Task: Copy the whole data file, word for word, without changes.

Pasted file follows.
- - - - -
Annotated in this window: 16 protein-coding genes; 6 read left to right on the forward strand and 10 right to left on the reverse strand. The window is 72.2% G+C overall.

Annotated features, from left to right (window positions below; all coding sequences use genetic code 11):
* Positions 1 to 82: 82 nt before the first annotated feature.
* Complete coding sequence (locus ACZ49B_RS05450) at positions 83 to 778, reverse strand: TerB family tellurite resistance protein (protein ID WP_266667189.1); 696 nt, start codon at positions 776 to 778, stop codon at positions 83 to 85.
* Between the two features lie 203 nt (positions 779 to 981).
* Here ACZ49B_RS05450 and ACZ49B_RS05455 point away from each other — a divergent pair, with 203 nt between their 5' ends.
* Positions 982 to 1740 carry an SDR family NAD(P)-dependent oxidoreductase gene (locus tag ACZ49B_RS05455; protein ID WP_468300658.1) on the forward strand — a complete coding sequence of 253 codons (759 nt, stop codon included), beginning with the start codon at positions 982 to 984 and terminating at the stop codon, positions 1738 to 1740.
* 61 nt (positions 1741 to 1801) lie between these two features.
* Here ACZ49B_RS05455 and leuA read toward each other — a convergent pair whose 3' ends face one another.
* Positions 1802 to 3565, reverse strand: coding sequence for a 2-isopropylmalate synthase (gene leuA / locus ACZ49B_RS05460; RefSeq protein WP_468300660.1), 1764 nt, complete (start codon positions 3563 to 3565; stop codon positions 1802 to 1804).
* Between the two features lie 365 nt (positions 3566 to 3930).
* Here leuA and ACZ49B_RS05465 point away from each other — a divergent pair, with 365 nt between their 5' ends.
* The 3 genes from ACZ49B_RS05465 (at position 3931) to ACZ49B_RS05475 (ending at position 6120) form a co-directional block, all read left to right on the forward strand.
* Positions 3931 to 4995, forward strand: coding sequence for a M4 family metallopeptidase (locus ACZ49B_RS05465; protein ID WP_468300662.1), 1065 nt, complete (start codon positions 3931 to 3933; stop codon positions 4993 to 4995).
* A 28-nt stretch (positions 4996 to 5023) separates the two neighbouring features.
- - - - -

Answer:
Annotated in this window: 16 protein-coding genes; 6 read left to right on the forward strand and 10 right to left on the reverse strand. The window is 72.2% G+C overall.

Annotated features, from left to right (window positions below; all coding sequences use genetic code 11):
* Positions 1 to 82: 82 nt before the first annotated feature.
* Complete coding sequence (locus ACZ49B_RS05450) at positions 83 to 778, reverse strand: TerB family tellurite resistance protein (protein ID WP_266667189.1); 696 nt, start codon at positions 776 to 778, stop codon at positions 83 to 85.
* Between the two features lie 203 nt (positions 779 to 981).
* Here ACZ49B_RS05450 and ACZ49B_RS05455 point away from each other — a divergent pair, with 203 nt between their 5' ends.
* Positions 982 to 1740 carry an SDR family NAD(P)-dependent oxidoreductase gene (locus tag ACZ49B_RS05455; protein ID WP_468300658.1) on the forward strand — a complete coding sequence of 253 codons (759 nt, stop codon included), beginning with the start codon at positions 982 to 984 and terminating at the stop codon, positions 1738 to 1740.
* 61 nt (positions 1741 to 1801) lie between these two features.
* Here ACZ49B_RS05455 and leuA read toward each other — a convergent pair whose 3' ends face one another.
* Positions 1802 to 3565, reverse strand: coding sequence for a 2-isopropylmalate synthase (gene leuA / locus ACZ49B_RS05460; RefSeq protein WP_468300660.1), 1764 nt, complete (start codon positions 3563 to 3565; stop codon positions 1802 to 1804).
* Between the two features lie 365 nt (positions 3566 to 3930).
* Here leuA and ACZ49B_RS05465 point away from each other — a divergent pair, with 365 nt between their 5' ends.
* The 3 genes from ACZ49B_RS05465 (at position 3931) to ACZ49B_RS05475 (ending at position 6120) form a co-directional block, all read left to right on the forward strand.
* Positions 3931 to 4995, forward strand: coding sequence for a M4 family metallopeptidase (locus ACZ49B_RS05465; protein ID WP_468300662.1), 1065 nt, complete (start codon positions 3931 to 3933; stop codon positions 4993 to 4995).
* A 28-nt stretch (positions 4996 to 5023) separates the two neighbouring features.